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Illustration: Rebecca Zisser

In the opening days of his 2020 campaign, former Vice President Joe Biden has gone all-in on the general election, positioning himself as the eventual Democratic nominee rather than scrapping with the 19 other wannabes. 

Why it matters: This isn't an accident. Biden strategists believe the former V.P. has the luxury of thinking long term rather than scrambling for liberal street credibility. 

  • Polls show a huge bump, including with African American women. (CNN: "Biden solidifies front-runner status with post-announcement bump.")

Biden's "people" tell me they're more convinced than ever that the one dominant, ultimately unifying issue is who can best be counted on to beat President Trump.

  • And they think that's the guy from Scranton.

The strategy is unfolding in real time:

  • Starting with his announcement video and continuing on the road, Biden has been explicitly hitting Trump, trying to make it Trump vs. Biden more than a year ahead of the national conventions.
  • Biden has been making the argument for his strength in swing states that'll matter in November 2020, not during primaries and caucuses.
  • Biden isn't getting sucked into the intra-left debate over "Medicare for All" and the Green New Deal.
  • The subtle suggestion that Biden would amount to a third Obama term offers voters hope for something between socialism and Hillary Clinton. 
  • Biden is appealing now to big donors he'll need in a general election. 

The big picture: Several 2020 Democratic campaign aides conceded that they wouldn't be able to pull off the same strategy as Biden.

  • Biden, and to some extent Sen. Bernie Sanders, can jump straight into focusing on the general election because Democrats already know what they're getting.

Be smart: Biden is applying a lens to the campaign that reflects national polls more than the left-leaning conversation on Democratic Twitter. 

Go deeper:

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Go deeper

6 hours ago - World

Top general: U.S. losing time to deter China

Stanley McChrystal. Photo: Alex Wong/Getty Images

Stanley McChrystal, a top retired general and Biden adviser, tells Axios that "China's military capacity has risen much faster than people appreciate," and the U.S. is running out of time to counterbalance that in Asia and prevent a scenario such as it seizing Taiwan.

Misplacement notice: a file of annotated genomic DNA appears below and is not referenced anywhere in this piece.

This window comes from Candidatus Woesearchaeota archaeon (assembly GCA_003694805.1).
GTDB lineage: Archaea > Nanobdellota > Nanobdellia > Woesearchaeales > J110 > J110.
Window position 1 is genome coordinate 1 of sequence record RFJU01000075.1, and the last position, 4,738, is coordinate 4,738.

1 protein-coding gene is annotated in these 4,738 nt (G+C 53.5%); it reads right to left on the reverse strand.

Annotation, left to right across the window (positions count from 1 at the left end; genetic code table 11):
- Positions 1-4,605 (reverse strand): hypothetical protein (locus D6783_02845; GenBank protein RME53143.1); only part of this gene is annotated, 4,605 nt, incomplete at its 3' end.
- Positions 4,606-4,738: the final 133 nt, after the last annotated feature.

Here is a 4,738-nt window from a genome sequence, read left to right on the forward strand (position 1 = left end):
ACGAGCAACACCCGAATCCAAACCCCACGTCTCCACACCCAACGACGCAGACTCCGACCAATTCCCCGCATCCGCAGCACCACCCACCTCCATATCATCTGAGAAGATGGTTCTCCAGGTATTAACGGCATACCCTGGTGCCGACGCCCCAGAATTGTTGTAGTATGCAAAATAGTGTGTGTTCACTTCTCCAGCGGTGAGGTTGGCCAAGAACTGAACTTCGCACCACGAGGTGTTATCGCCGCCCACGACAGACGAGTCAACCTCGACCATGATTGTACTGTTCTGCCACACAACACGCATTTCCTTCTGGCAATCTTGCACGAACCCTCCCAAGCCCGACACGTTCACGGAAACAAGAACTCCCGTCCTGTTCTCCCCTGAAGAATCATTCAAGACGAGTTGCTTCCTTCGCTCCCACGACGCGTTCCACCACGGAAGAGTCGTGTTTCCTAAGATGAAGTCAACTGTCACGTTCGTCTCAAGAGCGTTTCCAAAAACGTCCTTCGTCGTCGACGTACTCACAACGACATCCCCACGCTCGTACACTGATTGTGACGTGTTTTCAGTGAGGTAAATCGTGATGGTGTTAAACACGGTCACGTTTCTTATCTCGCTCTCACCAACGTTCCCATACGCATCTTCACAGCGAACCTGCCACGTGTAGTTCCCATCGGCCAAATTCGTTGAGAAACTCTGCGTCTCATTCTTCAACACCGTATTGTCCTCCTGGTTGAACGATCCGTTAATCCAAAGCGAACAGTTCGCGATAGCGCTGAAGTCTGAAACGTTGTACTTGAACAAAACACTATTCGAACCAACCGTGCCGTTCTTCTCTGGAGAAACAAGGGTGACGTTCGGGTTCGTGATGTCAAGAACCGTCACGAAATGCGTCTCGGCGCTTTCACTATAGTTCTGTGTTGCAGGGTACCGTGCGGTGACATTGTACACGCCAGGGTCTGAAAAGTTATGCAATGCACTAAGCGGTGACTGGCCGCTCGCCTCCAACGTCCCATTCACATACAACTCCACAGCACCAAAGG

Why it matters: McChrystal, the former commander of U.S. and NATO forces in Afghanistan, recently briefed the president-elect as part of his cabinet of diplomatic and national security advisers. President-elect Joe Biden is considering which Trump- or Obama-era approaches to keep or discard, and what new strategies to pursue.

Progressives shift focus from Biden's Cabinet to his policy agenda

Joe Biden giving remarks in Wilmington, Del., last month. Photo: Roberto Schmidt/AFP via Getty Images

Some progressives tell Axios they believe the window for influencing President-elect Joe Biden’s Cabinet selections has closed, and they’re shifting focus to policy — hoping to shape Biden's agenda even before he’s sworn in.

Why it matters: The left wing of the party often draws attention for its protests, petitions and tweets, but this deliberate move reflects a determination to move beyond some fights they won't win to engage with Biden strategically, and over the long term.

Dave Lawler, author of World
8 hours ago - World

Venezuela's predictable elections herald an uncertain future

The watchful eyes of Hugo Chávez on an election poster in Caracas. Photo: Cristian Hernandez/AFP via Getty

Venezuelans will go to the polls on Sunday, Nicolás Maduro will complete his takeover of the last opposition-held body, and much of the world will refuse to recognize the results.

The big picture: The U.S. and dozens of other countries have backed an opposition boycott of the National Assembly elections on the grounds that — given Maduro's tactics (like tying jobs and welfare benefits to voting), track record, and control of the National Electoral Council — they will be neither free nor fair.

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